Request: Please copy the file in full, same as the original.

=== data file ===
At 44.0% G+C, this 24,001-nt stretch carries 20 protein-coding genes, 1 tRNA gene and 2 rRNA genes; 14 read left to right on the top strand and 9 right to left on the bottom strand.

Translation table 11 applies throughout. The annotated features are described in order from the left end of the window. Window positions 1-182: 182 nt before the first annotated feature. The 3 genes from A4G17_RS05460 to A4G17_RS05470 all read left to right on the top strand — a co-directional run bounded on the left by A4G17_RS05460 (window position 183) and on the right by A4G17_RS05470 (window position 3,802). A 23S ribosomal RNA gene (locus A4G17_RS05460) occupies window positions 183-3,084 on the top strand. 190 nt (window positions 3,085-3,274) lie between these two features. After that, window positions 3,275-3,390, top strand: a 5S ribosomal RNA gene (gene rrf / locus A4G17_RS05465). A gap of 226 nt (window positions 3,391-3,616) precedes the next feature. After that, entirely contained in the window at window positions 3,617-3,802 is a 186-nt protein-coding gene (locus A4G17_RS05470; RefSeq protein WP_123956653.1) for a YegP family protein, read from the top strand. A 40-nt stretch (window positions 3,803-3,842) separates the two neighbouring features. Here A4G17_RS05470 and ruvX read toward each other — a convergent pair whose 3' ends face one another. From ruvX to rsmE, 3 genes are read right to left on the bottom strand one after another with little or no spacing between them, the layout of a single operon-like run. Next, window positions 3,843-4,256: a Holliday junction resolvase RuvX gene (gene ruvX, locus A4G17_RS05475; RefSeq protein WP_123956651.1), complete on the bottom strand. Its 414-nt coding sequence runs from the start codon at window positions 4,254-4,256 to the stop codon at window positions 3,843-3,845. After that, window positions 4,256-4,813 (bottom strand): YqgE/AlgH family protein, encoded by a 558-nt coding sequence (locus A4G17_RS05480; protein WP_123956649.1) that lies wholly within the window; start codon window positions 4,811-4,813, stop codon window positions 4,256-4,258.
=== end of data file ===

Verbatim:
At 44.0% G+C, this 24,001-nt stretch carries 20 protein-coding genes, 1 tRNA gene and 2 rRNA genes; 14 read left to right on the top strand and 9 right to left on the bottom strand.

Translation table 11 applies throughout. The annotated features are described in order from the left end of the window. Window positions 1-182: 182 nt before the first annotated feature. The 3 genes from A4G17_RS05460 to A4G17_RS05470 all read left to right on the top strand — a co-directional run bounded on the left by A4G17_RS05460 (window position 183) and on the right by A4G17_RS05470 (window position 3,802). A 23S ribosomal RNA gene (locus A4G17_RS05460) occupies window positions 183-3,084 on the top strand. 190 nt (window positions 3,085-3,274) lie between these two features. After that, window positions 3,275-3,390, top strand: a 5S ribosomal RNA gene (gene rrf / locus A4G17_RS05465). A gap of 226 nt (window positions 3,391-3,616) precedes the next feature. After that, entirely contained in the window at window positions 3,617-3,802 is a 186-nt protein-coding gene (locus A4G17_RS05470; RefSeq protein WP_123956653.1) for a YegP family protein, read from the top strand. A 40-nt stretch (window positions 3,803-3,842) separates the two neighbouring features. Here A4G17_RS05470 and ruvX read toward each other — a convergent pair whose 3' ends face one another. From ruvX to rsmE, 3 genes are read right to left on the bottom strand one after another with little or no spacing between them, the layout of a single operon-like run. Next, window positions 3,843-4,256: a Holliday junction resolvase RuvX gene (gene ruvX, locus A4G17_RS05475; RefSeq protein WP_123956651.1), complete on the bottom strand. Its 414-nt coding sequence runs from the start codon at window positions 4,254-4,256 to the stop codon at window positions 3,843-3,845. After that, window positions 4,256-4,813 (bottom strand): YqgE/AlgH family protein, encoded by a 558-nt coding sequence (locus A4G17_RS05480; protein WP_123956649.1) that lies wholly within the window; start codon window positions 4,811-4,813, stop codon window positions 4,256-4,258.